Oh, what’s in a name?
Well, alot actually!
Names are a huge part of how we identify ourselves, and children are bound to feel the same way. The Name Jar by Yangsook Choi, originally published in 2001, is a book that I remember distinctively when I was a young child and is one that I think will resonate well with children even today. Here on Traditional Thursdays, I will highlight some resonating and outstanding ideas this book offers.
Many people consider Choi’s The Name Jar a more modern and culturally diverse spin off of Kevin Henke’s Chrysanthemum (which is also a wonderful classic!).
Actually, Chrysanthemum was the original book I wanted to review, but after rediscovering The Name Jar, I found that this book may be more relevant for classrooms today.
For those unfamiliar with the story, The Name Jar follows a young girl named Unhei, who recently moved to the States from Korea. On the bus ride to her first day in school, people are surprised by her unfamiliar name and tease her for it. She loses confidence in her name, and decides to pick a new one. Her classmates help her out by suggesting names, which are all collected in a jar. However, a friend named Joey learns the backstory of Unhei’s Korean name…and helps her pick the best name for her: Unhei.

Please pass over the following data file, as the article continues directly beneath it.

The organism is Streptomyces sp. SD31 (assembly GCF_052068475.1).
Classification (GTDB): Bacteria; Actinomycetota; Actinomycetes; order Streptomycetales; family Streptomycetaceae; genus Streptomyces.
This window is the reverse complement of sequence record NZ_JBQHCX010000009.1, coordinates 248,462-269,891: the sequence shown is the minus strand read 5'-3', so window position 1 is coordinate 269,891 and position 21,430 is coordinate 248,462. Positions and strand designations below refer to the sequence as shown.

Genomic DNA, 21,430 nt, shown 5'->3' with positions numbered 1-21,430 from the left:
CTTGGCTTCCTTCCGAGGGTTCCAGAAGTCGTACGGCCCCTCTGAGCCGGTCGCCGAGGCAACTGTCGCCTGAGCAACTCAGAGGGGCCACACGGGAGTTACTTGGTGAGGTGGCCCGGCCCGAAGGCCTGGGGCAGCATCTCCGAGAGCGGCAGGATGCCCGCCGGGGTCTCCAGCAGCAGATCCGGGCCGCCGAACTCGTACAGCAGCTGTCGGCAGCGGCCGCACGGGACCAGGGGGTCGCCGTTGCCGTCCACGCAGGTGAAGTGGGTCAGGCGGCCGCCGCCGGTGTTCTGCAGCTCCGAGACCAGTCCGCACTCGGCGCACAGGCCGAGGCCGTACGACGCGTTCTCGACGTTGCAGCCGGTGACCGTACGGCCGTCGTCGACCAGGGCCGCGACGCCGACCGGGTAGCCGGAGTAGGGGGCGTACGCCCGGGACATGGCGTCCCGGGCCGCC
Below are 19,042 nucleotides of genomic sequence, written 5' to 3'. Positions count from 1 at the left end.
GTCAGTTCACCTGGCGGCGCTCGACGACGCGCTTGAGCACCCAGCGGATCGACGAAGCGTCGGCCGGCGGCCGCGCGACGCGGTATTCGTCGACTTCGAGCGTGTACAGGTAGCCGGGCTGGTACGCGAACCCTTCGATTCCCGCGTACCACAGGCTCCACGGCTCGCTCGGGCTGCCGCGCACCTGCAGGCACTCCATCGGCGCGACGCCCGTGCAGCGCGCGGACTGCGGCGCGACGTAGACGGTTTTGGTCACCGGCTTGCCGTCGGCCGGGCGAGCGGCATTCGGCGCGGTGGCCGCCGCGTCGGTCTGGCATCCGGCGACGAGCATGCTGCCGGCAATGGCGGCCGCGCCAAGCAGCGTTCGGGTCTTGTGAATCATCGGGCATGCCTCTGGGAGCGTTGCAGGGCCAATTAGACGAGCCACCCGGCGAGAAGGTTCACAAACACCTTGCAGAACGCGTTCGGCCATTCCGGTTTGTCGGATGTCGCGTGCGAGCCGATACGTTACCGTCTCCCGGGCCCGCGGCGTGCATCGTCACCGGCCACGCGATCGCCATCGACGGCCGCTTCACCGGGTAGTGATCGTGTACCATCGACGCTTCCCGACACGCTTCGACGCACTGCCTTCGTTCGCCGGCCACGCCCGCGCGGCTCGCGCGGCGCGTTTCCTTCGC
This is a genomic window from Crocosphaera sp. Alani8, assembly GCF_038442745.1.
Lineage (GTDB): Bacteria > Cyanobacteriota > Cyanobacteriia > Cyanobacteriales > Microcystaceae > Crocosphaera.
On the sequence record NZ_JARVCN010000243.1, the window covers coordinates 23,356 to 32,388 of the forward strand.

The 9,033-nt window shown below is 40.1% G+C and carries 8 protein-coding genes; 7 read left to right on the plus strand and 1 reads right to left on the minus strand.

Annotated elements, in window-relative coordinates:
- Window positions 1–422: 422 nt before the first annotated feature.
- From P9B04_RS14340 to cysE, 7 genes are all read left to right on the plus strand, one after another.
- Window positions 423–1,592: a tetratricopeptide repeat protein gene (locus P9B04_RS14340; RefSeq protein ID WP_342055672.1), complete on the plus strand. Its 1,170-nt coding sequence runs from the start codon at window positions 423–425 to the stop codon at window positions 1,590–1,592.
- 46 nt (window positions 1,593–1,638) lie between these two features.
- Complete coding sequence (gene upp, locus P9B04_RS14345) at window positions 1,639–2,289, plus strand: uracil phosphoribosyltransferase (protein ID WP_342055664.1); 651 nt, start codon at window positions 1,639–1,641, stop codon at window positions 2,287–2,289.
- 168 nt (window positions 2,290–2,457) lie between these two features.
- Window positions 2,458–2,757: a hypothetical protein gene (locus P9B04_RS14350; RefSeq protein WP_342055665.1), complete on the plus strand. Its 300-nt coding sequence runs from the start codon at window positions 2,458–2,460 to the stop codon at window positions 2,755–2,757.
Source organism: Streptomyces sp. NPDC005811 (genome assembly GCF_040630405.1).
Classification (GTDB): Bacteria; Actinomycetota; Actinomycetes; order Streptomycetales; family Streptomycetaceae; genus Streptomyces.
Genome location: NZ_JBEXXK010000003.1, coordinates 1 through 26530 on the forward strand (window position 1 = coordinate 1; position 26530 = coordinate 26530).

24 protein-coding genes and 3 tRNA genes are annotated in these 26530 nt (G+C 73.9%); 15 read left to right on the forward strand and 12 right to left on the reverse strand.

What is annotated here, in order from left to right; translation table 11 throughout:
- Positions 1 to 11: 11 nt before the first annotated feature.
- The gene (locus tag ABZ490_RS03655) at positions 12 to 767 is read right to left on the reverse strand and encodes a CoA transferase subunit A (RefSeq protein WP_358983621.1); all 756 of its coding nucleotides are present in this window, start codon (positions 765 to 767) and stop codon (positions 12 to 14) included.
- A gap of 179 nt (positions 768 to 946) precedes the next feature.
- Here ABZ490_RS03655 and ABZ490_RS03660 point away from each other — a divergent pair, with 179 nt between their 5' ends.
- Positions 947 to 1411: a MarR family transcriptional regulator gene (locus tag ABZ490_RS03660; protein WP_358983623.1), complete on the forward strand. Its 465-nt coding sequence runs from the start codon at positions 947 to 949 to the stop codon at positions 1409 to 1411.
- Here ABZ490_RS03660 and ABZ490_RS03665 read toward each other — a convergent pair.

This book is great to help young children understand what it means to embrace one’s identity, culture, and differences. I loved seeing the Korean characters in the illustrations, and the end pages are used exceptionally well:
It is touching to see Unhei write her name in both English and Korean in front of the entire class and explain that her name means ‘Grace.’ It is even better to see the teacher respond to the students’ reactions, “Lots of American names have meanings too.” No matter what language our names may come from, they are special and deserve respect! Spending the time to know fellow peers and finding an appreciation of different identities is one of the most valuable lessons I believe a student should learn. The story is complex, yet written in a simple way easy for even younger readers to understand. Any elementary classroom would benefit from reading this book together.
On a slightly more critical note, I do feel that this story touches only briefly on the other struggles of immigrating to a new country (food, family, etc). While this is already a wonderful book that has culturally diverse elements, there is much room for expansion in future books.
In general though, as someone who also immigrated to the States from Korea at an early age, this book hits home to me. Many of my friends are not aware of the dread I feel during the first few days of classes when the teacher does not know or even try to pronounce my legal Korean name. It can be embarrassing!
But I will also admit that the few people who do stop me to ask, “Hey, how do you pronounce your real name?” is one of those small things that I appreciate deeply.
Cheers to The Name Jar by Yangsook Choi and the push for more classic diverse literature!
By Sunny Kim